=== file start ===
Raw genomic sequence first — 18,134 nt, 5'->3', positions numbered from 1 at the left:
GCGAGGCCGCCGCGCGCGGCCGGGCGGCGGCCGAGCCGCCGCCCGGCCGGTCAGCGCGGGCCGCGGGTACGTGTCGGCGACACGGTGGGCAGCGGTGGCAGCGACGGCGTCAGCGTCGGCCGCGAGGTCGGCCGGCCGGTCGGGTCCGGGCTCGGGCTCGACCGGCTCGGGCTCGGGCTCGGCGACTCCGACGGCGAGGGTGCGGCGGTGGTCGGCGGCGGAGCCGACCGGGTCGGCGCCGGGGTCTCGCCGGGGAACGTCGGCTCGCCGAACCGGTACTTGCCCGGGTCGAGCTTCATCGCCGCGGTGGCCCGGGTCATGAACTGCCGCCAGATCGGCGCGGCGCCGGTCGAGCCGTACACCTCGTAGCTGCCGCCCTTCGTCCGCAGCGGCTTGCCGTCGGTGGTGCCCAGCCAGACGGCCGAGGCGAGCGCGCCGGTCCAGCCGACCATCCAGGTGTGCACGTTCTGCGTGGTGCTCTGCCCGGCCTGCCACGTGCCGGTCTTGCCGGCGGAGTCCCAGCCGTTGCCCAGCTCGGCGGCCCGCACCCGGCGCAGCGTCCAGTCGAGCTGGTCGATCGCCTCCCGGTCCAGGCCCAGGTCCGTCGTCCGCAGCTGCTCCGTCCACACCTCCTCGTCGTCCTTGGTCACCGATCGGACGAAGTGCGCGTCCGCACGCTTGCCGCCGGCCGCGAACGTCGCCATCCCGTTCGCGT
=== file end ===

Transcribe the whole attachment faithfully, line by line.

Raw genomic sequence first — 18,134 nt, 5'->3', positions numbered from 1 at the left:
GCGAGGCCGCCGCGCGCGGCCGGGCGGCGGCCGAGCCGCCGCCCGGCCGGTCAGCGCGGGCCGCGGGTACGTGTCGGCGACACGGTGGGCAGCGGTGGCAGCGACGGCGTCAGCGTCGGCCGCGAGGTCGGCCGGCCGGTCGGGTCCGGGCTCGGGCTCGACCGGCTCGGGCTCGGGCTCGGCGACTCCGACGGCGAGGGTGCGGCGGTGGTCGGCGGCGGAGCCGACCGGGTCGGCGCCGGGGTCTCGCCGGGGAACGTCGGCTCGCCGAACCGGTACTTGCCCGGGTCGAGCTTCATCGCCGCGGTGGCCCGGGTCATGAACTGCCGCCAGATCGGCGCGGCGCCGGTCGAGCCGTACACCTCGTAGCTGCCGCCCTTCGTCCGCAGCGGCTTGCCGTCGGTGGTGCCCAGCCAGACGGCCGAGGCGAGCGCGCCGGTCCAGCCGACCATCCAGGTGTGCACGTTCTGCGTGGTGCTCTGCCCGGCCTGCCACGTGCCGGTCTTGCCGGCGGAGTCCCAGCCGTTGCCCAGCTCGGCGGCCCGCACCCGGCGCAGCGTCCAGTCGAGCTGGTCGATCGCCTCCCGGTCCAGGCCCAGGTCCGTCGTCCGCAGCTGCTCCGTCCACACCTCCTCGTCGTCCTTGGTCACCGATCGGACGAAGTGCGCGTCCGCACGCTTGCCGCCGGCCGCGAACGTCGCCATCCCGTTCGCGT